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Katie Faulkner – Publishing in Postgraduate Journals

Following on from our series examining issues relating to pulishing in academic journals. Here Katie Faulkner talks about the potential of publishing in postgraduate journals. Katie is the editor of immediations, the postgraduate research journal of the Courtauld Institute of Art, where she is also working towards a PhD in late Victorian sculpture and dress.

As PhD students we are constantly being told how important it is to have one or two publications under our belt when entering the job market. But sending off a manuscript you’ve endlessly agonized over and tweaked to an editorial board made up of, let’s face it, basically your academic heroes, can be an intimidating and nerve-wracking experience. Not to mention the wait of a year or more to see your words in shiny print. Postgraduate research journals, while they might not carry the same cachet as big name journals, can be a good way into getting published. After all, who’s going to be more sympathetic to your position than your fellow PhD students?

A good postgraduate journal runs on the same principles as a standard journal, you submit your article, it goes to peer review, you receive feed back and work with the editors before the whole issue goes to design and finally to print. The time it takes from submission to print is often faster than for a big journal, production time for immediations for example, is around ten months. This means you can often publish research while it remains topical and relevant to developments in your field.

An editorial board made up of your peers is likely to be more tolerant of mistakes and errors in your manuscript, but having said that it’s still a good idea to follow the submission guidelines as closely as possible. Below are some tips on how to keep an editor on your side through the publication process:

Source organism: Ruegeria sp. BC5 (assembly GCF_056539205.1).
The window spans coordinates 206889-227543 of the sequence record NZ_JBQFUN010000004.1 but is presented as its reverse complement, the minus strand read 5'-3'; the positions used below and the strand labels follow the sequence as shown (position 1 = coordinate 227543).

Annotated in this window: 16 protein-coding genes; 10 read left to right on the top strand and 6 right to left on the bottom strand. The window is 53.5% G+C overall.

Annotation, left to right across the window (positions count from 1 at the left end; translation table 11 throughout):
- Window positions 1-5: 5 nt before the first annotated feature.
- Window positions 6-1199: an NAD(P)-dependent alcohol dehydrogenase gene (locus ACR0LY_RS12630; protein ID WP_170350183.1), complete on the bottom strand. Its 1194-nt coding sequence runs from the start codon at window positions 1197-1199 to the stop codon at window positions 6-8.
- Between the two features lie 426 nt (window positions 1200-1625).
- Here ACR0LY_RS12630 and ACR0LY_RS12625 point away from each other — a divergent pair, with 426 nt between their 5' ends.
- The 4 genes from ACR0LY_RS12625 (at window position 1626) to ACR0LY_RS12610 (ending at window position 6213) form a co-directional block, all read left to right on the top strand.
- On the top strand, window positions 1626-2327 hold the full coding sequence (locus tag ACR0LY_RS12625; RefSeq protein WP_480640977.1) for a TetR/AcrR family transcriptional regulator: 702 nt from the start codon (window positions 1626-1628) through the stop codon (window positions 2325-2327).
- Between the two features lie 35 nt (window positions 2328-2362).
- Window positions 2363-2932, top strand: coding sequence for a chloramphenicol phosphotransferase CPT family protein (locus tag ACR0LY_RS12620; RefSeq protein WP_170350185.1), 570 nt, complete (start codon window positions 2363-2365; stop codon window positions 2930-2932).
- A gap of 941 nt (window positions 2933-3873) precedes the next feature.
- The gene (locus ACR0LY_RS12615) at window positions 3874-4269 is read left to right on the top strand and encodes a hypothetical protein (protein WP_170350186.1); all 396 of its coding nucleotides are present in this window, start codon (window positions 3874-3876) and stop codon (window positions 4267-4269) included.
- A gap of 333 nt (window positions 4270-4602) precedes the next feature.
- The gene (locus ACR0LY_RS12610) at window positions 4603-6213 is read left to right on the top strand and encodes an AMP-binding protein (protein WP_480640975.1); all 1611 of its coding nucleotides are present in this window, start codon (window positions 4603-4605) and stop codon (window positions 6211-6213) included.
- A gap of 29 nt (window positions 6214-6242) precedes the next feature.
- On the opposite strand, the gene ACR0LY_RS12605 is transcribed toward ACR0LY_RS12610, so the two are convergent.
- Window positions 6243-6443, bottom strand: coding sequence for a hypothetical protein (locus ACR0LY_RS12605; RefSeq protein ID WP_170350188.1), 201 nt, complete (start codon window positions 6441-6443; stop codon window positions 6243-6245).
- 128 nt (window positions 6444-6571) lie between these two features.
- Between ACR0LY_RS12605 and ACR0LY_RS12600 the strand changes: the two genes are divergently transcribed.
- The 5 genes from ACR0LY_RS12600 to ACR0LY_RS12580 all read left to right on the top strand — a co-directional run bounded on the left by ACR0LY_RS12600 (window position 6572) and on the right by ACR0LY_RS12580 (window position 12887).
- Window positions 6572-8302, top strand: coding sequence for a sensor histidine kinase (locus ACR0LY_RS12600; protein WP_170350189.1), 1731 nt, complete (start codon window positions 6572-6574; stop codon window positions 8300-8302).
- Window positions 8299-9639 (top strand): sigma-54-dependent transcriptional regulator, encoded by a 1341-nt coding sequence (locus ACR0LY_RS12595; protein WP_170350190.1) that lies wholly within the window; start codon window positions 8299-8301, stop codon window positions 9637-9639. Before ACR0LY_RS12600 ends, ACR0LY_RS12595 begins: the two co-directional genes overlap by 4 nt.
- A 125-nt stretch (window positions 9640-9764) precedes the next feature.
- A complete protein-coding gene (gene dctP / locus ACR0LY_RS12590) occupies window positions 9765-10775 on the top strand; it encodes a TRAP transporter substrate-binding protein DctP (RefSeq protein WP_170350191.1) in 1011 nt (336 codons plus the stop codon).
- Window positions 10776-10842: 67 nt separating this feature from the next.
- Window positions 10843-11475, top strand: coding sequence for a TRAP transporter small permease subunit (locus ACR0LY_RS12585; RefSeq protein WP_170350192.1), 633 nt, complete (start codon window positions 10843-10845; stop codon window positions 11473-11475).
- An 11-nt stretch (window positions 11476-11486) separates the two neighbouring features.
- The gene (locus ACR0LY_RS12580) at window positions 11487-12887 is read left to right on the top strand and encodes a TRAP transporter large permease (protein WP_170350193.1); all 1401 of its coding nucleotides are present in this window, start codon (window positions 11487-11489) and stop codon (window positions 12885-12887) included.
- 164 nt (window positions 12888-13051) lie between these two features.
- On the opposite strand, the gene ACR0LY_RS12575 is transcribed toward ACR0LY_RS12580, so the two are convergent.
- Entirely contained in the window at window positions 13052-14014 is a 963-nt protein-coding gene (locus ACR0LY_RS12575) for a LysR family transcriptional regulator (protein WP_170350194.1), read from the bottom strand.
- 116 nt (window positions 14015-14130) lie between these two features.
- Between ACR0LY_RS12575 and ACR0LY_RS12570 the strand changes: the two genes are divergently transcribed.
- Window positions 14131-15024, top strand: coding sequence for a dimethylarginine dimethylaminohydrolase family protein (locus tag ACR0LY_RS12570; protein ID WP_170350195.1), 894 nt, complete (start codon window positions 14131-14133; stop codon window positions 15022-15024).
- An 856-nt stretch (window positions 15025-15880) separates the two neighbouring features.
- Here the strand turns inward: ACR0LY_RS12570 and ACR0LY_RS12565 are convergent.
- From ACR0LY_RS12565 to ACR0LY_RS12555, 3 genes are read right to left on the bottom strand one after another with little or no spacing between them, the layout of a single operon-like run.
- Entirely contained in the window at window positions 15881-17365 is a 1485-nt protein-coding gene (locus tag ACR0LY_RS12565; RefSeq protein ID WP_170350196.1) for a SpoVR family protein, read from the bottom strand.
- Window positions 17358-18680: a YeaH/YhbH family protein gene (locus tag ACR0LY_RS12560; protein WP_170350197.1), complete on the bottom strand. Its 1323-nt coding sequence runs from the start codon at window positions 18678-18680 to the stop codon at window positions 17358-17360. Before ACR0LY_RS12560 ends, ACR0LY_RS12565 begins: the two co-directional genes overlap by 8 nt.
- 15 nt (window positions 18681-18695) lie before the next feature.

• Make sure you send in everything asked for in the submission guidelines, usually the article, abstract and images at low resolution, with captions (and nothing extra, they probably won’t have time to read it).
  • Look at the style guide for the journal as soon as you start preparing your manuscript for submission. Re-formatting references in a hurry can be stressful!
  • As soon as you know your article is going to be published begin to look into image gathering and copyright permissions as sometimes this can take a long time. Check to see if the journal has a budget to help with image costs.
  • Try and abide by the deadlines set by the editorial board, sometimes turn around times are tight and a late submission can hold up the whole process.
  • Don’t expect to be able to make major changes once your manuscript has gone to design. Even adding in an extra reference can be a headache for a designer so try and keep changes to a minimum at this stage.

Finally, don’t be discouraged if you receive negative feedback from the peer-reviewers. We ask them to be discerning and often articles that don’t make in it to publication the first time round make excellent resubmissions due to the peer-reviewers advice.


  1. Thanks for this article. Some great advice here for someone in my position who’s starting to consider first submissions to journals. It’s all a bit daunting, but all the help on this website helps navigate the journey much easier.

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